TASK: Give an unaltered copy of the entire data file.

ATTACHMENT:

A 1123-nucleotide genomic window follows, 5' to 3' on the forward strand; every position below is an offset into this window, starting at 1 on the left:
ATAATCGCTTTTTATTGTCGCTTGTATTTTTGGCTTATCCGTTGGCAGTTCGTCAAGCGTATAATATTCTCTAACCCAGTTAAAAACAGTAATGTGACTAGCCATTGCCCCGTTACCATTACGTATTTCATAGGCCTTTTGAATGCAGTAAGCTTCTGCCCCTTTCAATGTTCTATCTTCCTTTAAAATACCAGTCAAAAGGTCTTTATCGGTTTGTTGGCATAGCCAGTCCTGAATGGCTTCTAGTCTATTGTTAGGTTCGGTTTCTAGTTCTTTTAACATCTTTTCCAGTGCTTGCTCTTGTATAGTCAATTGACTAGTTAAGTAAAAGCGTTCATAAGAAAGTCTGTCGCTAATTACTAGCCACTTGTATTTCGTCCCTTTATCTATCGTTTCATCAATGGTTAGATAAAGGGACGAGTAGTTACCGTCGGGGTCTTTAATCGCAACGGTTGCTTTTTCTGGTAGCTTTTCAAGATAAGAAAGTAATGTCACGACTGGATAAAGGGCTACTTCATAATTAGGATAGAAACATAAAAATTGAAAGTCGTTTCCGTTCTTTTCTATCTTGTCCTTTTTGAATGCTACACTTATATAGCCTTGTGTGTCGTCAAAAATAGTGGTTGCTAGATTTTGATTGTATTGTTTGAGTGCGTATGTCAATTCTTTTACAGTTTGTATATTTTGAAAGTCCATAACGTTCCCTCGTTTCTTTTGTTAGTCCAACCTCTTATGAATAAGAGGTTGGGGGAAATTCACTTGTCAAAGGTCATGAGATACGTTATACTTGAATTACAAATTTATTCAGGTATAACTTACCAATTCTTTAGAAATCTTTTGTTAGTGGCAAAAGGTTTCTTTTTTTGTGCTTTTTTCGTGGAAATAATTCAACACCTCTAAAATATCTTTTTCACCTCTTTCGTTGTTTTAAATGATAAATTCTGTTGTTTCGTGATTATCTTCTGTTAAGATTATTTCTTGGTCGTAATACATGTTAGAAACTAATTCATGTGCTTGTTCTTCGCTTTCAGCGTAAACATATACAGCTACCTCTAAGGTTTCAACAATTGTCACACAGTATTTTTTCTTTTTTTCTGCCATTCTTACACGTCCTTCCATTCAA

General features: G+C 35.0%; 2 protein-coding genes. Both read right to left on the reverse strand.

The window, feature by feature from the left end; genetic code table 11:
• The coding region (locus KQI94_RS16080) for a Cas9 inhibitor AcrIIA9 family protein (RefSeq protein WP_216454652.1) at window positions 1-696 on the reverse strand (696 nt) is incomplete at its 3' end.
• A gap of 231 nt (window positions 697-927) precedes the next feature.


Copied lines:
A 1123-nucleotide genomic window follows, 5' to 3' on the forward strand; every position below is an offset into this window, starting at 1 on the left:
ATAATCGCTTTTTATTGTCGCTTGTATTTTTGGCTTATCCGTTGGCAGTTCGTCAAGCGTATAATATTCTCTAACCCAGTTAAAAACAGTAATGTGACTAGCCATTGCCCCGTTACCATTACGTATTTCATAGGCCTTTTGAATGCAGTAAGCTTCTGCCCCTTTCAATGTTCTATCTTCCTTTAAAATACCAGTCAAAAGGTCTTTATCGGTTTGTTGGCATAGCCAGTCCTGAATGGCTTCTAGTCTATTGTTAGGTTCGGTTTCTAGTTCTTTTAACATCTTTTCCAGTGCTTGCTCTTGTATAGTCAATTGACTAGTTAAGTAAAAGCGTTCATAAGAAAGTCTGTCGCTAATTACTAGCCACTTGTATTTCGTCCCTTTATCTATCGTTTCATCAATGGTTAGATAAAGGGACGAGTAGTTACCGTCGGGGTCTTTAATCGCAACGGTTGCTTTTTCTGGTAGCTTTTCAAGATAAGAAAGTAATGTCACGACTGGATAAAGGGCTACTTCATAATTAGGATAGAAACATAAAAATTGAAAGTCGTTTCCGTTCTTTTCTATCTTGTCCTTTTTGAATGCTACACTTATATAGCCTTGTGTGTCGTCAAAAATAGTGGTTGCTAGATTTTGATTGTATTGTTTGAGTGCGTATGTCAATTCTTTTACAGTTTGTATATTTTGAAAGTCCATAACGTTCCCTCGTTTCTTTTGTTAGTCCAACCTCTTATGAATAAGAGGTTGGGGGAAATTCACTTGTCAAAGGTCATGAGATACGTTATACTTGAATTACAAATTTATTCAGGTATAACTTACCAATTCTTTAGAAATCTTTTGTTAGTGGCAAAAGGTTTCTTTTTTTGTGCTTTTTTCGTGGAAATAATTCAACACCTCTAAAATATCTTTTTCACCTCTTTCGTTGTTTTAAATGATAAATTCTGTTGTTTCGTGATTATCTTCTGTTAAGATTATTTCTTGGTCGTAATACATGTTAGAAACTAATTCATGTGCTTGTTCTTCGCTTTCAGCGTAAACATATACAGCTACCTCTAAGGTTTCAACAATTGTCACACAGTATTTTTTCTTTTTTTCTGCCATTCTTACACGTCCTTCCATTCAA

General features: G+C 35.0%; 2 protein-coding genes. Both read right to left on the reverse strand.

The window, feature by feature from the left end; genetic code table 11:
• The coding region (locus KQI94_RS16080) for a Cas9 inhibitor AcrIIA9 family protein (RefSeq protein WP_216454652.1) at window positions 1-696 on the reverse strand (696 nt) is incomplete at its 3' end.
• A gap of 231 nt (window positions 697-927) precedes the next feature.